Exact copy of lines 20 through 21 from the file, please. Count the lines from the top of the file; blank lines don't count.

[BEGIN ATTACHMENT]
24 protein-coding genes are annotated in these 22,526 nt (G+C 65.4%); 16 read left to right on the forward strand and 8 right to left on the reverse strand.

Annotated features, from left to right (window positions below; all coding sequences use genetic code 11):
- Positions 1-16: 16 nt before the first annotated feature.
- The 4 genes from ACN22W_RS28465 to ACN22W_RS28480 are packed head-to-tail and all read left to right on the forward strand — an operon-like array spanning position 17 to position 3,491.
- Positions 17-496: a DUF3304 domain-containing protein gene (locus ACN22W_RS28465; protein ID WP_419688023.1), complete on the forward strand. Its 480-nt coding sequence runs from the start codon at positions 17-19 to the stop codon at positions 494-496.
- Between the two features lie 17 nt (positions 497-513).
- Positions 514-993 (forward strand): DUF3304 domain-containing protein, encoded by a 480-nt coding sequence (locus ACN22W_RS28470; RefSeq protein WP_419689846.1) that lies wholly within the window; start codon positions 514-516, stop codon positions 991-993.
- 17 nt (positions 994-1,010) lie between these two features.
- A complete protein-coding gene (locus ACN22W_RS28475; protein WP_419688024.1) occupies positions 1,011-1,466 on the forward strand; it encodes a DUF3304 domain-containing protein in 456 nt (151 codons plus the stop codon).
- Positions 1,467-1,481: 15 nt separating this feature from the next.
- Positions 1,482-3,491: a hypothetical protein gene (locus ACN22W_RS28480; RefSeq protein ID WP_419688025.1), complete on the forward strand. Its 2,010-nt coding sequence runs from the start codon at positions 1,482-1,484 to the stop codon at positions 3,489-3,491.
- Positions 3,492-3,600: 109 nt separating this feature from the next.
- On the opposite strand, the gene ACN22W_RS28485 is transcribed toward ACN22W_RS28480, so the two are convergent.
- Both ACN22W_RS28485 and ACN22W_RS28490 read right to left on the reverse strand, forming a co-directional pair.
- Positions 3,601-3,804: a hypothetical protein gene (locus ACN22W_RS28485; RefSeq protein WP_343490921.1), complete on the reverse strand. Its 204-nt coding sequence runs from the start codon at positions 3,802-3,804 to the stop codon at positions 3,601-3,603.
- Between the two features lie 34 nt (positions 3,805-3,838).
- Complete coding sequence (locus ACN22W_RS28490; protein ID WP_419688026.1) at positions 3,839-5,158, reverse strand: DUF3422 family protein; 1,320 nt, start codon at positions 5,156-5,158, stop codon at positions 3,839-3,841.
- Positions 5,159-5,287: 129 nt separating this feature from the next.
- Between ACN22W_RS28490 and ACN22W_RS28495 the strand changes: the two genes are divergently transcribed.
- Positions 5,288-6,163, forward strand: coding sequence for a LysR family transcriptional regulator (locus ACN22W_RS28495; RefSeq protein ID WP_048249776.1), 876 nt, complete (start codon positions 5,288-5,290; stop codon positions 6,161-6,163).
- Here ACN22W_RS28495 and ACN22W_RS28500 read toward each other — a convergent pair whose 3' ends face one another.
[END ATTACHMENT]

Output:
- Positions 5,288-6,163, forward strand: coding sequence for a LysR family transcriptional regulator (locus ACN22W_RS28495; RefSeq protein ID WP_048249776.1), 876 nt, complete (start codon positions 5,288-5,290; stop codon positions 6,161-6,163).
- Here ACN22W_RS28495 and ACN22W_RS28500 read toward each other — a convergent pair whose 3' ends face one another.